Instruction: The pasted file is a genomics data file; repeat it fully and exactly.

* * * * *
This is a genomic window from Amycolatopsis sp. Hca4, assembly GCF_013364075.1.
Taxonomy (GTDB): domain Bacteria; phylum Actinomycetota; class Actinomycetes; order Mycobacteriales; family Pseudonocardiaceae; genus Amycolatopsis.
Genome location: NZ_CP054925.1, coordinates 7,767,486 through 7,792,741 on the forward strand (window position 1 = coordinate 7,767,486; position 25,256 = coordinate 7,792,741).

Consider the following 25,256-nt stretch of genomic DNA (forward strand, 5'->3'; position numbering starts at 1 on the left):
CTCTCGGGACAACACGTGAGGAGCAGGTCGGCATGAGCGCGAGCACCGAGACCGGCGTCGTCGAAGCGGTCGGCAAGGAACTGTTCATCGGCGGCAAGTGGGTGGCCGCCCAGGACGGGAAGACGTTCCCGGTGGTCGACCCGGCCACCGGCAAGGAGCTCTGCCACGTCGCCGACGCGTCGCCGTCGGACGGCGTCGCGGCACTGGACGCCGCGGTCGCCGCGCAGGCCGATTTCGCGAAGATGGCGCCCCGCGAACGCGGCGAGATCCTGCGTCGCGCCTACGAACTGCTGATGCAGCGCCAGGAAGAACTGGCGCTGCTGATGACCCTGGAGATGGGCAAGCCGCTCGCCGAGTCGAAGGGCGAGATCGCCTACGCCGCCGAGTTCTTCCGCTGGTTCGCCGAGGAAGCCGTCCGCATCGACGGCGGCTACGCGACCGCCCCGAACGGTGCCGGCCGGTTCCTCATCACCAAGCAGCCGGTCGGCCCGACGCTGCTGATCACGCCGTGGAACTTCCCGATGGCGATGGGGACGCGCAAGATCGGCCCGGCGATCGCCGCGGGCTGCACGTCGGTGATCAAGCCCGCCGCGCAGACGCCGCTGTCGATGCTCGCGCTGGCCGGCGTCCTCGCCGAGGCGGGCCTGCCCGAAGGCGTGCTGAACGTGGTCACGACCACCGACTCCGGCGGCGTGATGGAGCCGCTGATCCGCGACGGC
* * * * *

This is a genomic window from Amycolatopsis sp. Hca4, assembly GCF_013364075.1.
Taxonomy (GTDB): domain Bacteria; phylum Actinomycetota; class Actinomycetes; order Mycobacteriales; family Pseudonocardiaceae; genus Amycolatopsis.
Genome location: NZ_CP054925.1, coordinates 7,767,486 through 7,792,741 on the forward strand (window position 1 = coordinate 7,767,486; position 25,256 = coordinate 7,792,741).

Consider the following 25,256-nt stretch of genomic DNA (forward strand, 5'->3'; position numbering starts at 1 on the left):
CTCTCGGGACAACACGTGAGGAGCAGGTCGGCATGAGCGCGAGCACCGAGACCGGCGTCGTCGAAGCGGTCGGCAAGGAACTGTTCATCGGCGGCAAGTGGGTGGCCGCCCAGGACGGGAAGACGTTCCCGGTGGTCGACCCGGCCACCGGCAAGGAGCTCTGCCACGTCGCCGACGCGTCGCCGTCGGACGGCGTCGCGGCACTGGACGCCGCGGTCGCCGCGCAGGCCGATTTCGCGAAGATGGCGCCCCGCGAACGCGGCGAGATCCTGCGTCGCGCCTACGAACTGCTGATGCAGCGCCAGGAAGAACTGGCGCTGCTGATGACCCTGGAGATGGGCAAGCCGCTCGCCGAGTCGAAGGGCGAGATCGCCTACGCCGCCGAGTTCTTCCGCTGGTTCGCCGAGGAAGCCGTCCGCATCGACGGCGGCTACGCGACCGCCCCGAACGGTGCCGGCCGGTTCCTCATCACCAAGCAGCCGGTCGGCCCGACGCTGCTGATCACGCCGTGGAACTTCCCGATGGCGATGGGGACGCGCAAGATCGGCCCGGCGATCGCCGCGGGCTGCACGTCGGTGATCAAGCCCGCCGCGCAGACGCCGCTGTCGATGCTCGCGCTGGCCGGCGTCCTCGCCGAGGCGGGCCTGCCCGAAGGCGTGCTGAACGTGGTCACGACCACCGACTCCGGCGGCGTGATGGAGCCGCTGATCCGCGACGGC